As expected, the Reagan-Udall Foundation for the FDA has opened its Expanded Access Navigator, meant to streamline information-gathering for patients and physicians who want access to drugs still in the development phase. “Expanded access” (aka, in other contexts, as “compassionate use,” “named patient” and other terms) has become something of a political hot potato as legislators in the US argue, under the “right to try” claim, for reducing or removing access barriers to drugs after Phase I safety trials have been successfully concluded. FDA Commissioner Scott Gottlieb isn’t a proponent of such a drastic loosening of the drug-approval process, but has made statements that the process should be less expensive and time-consuming.
The new Navigator site has a list of drug manufacturers’ expanded-access programs (currently, 34 are listed); there were some indications early on that it would include a comprehensive list of drug trials, but that is not a part of the service as currently structured. (Users are directed to the ClinicalTrials.gov site for that information.) In general, requests for expanded access need to begin with a patient’s physician and subsequently get reviewed by an institutional review board; FDA has a say, but it notes that it has approved over 99% of recent requests, and has streamlined its emergency-status review process for life-or-death situations. On the manufacturer side, companies have the option of including an expanded-access process as part of a clinical trial protocol, or handling requests on a one-off basis. Manufacturers are not obligated to fulfill a request, and many do not, in part because of concerns over how the outcome of the expanded-access use might affect the drug approval process.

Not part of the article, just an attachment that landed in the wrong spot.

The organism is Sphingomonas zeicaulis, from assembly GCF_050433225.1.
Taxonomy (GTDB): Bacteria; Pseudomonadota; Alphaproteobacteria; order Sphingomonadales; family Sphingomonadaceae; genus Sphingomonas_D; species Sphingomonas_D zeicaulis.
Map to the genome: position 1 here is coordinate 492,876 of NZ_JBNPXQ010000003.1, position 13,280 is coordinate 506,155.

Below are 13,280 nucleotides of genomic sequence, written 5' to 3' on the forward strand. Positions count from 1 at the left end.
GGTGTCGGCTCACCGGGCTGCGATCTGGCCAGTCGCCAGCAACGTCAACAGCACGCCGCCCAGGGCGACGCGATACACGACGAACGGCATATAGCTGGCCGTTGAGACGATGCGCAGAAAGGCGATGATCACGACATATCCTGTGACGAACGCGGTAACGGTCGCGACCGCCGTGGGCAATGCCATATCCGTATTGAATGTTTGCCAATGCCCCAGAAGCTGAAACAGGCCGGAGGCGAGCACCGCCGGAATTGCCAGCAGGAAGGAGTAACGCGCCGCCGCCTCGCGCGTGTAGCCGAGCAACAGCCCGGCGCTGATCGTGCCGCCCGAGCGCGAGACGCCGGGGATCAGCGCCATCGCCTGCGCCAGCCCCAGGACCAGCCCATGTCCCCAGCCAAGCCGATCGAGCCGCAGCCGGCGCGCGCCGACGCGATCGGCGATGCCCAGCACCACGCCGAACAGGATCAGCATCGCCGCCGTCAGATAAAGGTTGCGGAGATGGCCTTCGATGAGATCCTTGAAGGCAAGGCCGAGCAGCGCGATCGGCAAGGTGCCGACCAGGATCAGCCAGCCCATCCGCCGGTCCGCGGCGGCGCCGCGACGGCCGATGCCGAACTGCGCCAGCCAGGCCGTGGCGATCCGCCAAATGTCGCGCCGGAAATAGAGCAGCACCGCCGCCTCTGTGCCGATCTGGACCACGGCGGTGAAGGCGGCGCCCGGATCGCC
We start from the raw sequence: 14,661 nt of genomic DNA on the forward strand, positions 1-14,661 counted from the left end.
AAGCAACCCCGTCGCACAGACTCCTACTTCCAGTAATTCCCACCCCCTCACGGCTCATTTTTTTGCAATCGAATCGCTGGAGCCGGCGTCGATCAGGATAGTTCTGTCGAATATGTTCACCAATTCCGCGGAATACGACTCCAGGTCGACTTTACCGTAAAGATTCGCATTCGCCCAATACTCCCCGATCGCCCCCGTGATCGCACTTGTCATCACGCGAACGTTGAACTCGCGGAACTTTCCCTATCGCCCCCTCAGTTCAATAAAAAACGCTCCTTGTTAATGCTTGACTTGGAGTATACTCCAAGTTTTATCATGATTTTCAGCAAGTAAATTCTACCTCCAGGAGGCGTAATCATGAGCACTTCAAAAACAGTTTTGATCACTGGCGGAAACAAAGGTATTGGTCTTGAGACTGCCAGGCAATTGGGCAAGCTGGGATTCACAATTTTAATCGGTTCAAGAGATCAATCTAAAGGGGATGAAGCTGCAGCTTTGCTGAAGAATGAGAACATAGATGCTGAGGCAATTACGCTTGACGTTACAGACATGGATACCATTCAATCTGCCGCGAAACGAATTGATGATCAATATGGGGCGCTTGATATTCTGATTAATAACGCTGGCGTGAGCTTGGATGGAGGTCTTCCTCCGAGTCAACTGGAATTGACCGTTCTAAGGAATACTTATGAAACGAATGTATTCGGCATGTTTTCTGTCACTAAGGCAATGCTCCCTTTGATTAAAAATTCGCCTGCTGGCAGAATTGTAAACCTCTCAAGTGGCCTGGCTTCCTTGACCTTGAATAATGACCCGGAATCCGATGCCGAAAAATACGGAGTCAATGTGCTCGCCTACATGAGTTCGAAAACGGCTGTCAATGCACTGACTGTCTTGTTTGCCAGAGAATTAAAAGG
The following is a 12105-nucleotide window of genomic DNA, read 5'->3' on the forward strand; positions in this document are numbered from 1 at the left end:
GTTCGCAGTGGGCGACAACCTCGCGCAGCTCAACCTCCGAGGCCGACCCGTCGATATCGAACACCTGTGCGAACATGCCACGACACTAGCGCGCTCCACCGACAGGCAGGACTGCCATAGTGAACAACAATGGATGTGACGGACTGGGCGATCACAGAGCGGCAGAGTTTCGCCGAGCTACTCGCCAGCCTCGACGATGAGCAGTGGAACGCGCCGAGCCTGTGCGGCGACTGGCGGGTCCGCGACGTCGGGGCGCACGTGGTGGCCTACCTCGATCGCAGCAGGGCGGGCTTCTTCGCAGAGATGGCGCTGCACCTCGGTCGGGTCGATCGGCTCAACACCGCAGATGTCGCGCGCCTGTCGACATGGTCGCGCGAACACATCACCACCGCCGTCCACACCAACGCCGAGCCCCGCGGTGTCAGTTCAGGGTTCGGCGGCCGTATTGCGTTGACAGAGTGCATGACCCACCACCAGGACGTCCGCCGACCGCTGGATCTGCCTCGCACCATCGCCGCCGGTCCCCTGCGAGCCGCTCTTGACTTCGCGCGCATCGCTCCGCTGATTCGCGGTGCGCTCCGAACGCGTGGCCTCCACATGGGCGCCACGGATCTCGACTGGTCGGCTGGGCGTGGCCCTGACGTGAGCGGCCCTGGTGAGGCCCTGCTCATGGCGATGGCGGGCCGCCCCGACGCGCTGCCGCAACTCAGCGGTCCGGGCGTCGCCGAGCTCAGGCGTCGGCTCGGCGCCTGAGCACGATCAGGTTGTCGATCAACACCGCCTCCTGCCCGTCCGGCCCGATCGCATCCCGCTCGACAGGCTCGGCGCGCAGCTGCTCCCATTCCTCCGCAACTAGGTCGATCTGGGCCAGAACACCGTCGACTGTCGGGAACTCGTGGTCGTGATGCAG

In an FDA announcement, Richard Moscicki, MD, FDA deputy center director for science operations, notes that the new site “also offers a great deal of useful information about participation in clinical trials, which is the preferred option. Clinical trials help to ensure adequate patient protection and may provide the evidence of safety and effectiveness required to support approval of a marketing application.”
The American Cancer Society, the American Society of Clinical Oncology, the Biotechnology Innovation Organization (BIO), FDA, Foundation Medicine, PhRMA and Susan G. Komen helped develop the Navigator along with the support of Bristol-Meyers Squibb, Genentech, Janssen, Lilly, Merck and Pfizer. The Reagan-Udall Foundation for the FDA is an independent, nonprofit corporation created by Congress to advance the mission of FDA.